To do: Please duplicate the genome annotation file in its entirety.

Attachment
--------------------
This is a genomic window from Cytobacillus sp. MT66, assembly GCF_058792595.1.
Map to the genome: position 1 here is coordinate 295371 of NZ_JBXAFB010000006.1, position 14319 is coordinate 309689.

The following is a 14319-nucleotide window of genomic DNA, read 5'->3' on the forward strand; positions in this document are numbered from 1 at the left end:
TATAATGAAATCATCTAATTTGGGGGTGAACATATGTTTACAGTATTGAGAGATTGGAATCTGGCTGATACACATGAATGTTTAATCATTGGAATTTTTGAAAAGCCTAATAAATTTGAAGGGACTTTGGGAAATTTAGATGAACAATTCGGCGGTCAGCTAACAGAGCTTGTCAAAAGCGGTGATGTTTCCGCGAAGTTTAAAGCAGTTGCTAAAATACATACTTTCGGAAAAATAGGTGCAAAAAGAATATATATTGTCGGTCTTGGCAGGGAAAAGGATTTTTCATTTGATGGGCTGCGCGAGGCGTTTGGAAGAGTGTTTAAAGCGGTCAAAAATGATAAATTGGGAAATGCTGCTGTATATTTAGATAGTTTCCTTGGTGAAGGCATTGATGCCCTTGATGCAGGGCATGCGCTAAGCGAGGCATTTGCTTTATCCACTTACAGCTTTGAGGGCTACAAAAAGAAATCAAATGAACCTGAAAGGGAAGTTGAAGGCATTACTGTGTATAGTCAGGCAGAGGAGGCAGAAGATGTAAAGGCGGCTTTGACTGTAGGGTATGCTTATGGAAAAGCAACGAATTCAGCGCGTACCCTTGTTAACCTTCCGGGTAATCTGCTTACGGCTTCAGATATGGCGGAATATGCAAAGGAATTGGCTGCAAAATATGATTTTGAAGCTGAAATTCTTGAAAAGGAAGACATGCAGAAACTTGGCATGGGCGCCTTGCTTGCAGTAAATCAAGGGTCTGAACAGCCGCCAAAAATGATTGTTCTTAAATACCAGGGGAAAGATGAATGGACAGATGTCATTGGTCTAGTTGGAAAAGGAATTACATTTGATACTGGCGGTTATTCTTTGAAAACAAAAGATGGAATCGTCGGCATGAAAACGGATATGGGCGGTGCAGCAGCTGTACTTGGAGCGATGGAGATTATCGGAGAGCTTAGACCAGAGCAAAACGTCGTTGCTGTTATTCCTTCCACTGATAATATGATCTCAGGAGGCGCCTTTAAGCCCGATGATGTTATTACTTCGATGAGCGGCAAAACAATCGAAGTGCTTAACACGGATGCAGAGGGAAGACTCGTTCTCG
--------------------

This is a genomic window from Cytobacillus sp. MT66, assembly GCF_058792595.1.
Map to the genome: position 1 here is coordinate 295371 of NZ_JBXAFB010000006.1, position 14319 is coordinate 309689.

The following is a 14319-nucleotide window of genomic DNA, read 5'->3' on the forward strand; positions in this document are numbered from 1 at the left end:
TATAATGAAATCATCTAATTTGGGGGTGAACATATGTTTACAGTATTGAGAGATTGGAATCTGGCTGATACACATGAATGTTTAATCATTGGAATTTTTGAAAAGCCTAATAAATTTGAAGGGACTTTGGGAAATTTAGATGAACAATTCGGCGGTCAGCTAACAGAGCTTGTCAAAAGCGGTGATGTTTCCGCGAAGTTTAAAGCAGTTGCTAAAATACATACTTTCGGAAAAATAGGTGCAAAAAGAATATATATTGTCGGTCTTGGCAGGGAAAAGGATTTTTCATTTGATGGGCTGCGCGAGGCGTTTGGAAGAGTGTTTAAAGCGGTCAAAAATGATAAATTGGGAAATGCTGCTGTATATTTAGATAGTTTCCTTGGTGAAGGCATTGATGCCCTTGATGCAGGGCATGCGCTAAGCGAGGCATTTGCTTTATCCACTTACAGCTTTGAGGGCTACAAAAAGAAATCAAATGAACCTGAAAGGGAAGTTGAAGGCATTACTGTGTATAGTCAGGCAGAGGAGGCAGAAGATGTAAAGGCGGCTTTGACTGTAGGGTATGCTTATGGAAAAGCAACGAATTCAGCGCGTACCCTTGTTAACCTTCCGGGTAATCTGCTTACGGCTTCAGATATGGCGGAATATGCAAAGGAATTGGCTGCAAAATATGATTTTGAAGCTGAAATTCTTGAAAAGGAAGACATGCAGAAACTTGGCATGGGCGCCTTGCTTGCAGTAAATCAAGGGTCTGAACAGCCGCCAAAAATGATTGTTCTTAAATACCAGGGGAAAGATGAATGGACAGATGTCATTGGTCTAGTTGGAAAAGGAATTACATTTGATACTGGCGGTTATTCTTTGAAAACAAAAGATGGAATCGTCGGCATGAAAACGGATATGGGCGGTGCAGCAGCTGTACTTGGAGCGATGGAGATTATCGGAGAGCTTAGACCAGAGCAAAACGTCGTTGCTGTTATTCCTTCCACTGATAATATGATCTCAGGAGGCGCCTTTAAGCCCGATGATGTTATTACTTCGATGAGCGGCAAAACAATCGAAGTGCTTAACACGGATGCAGAGGGAAGACTCGTTCTCG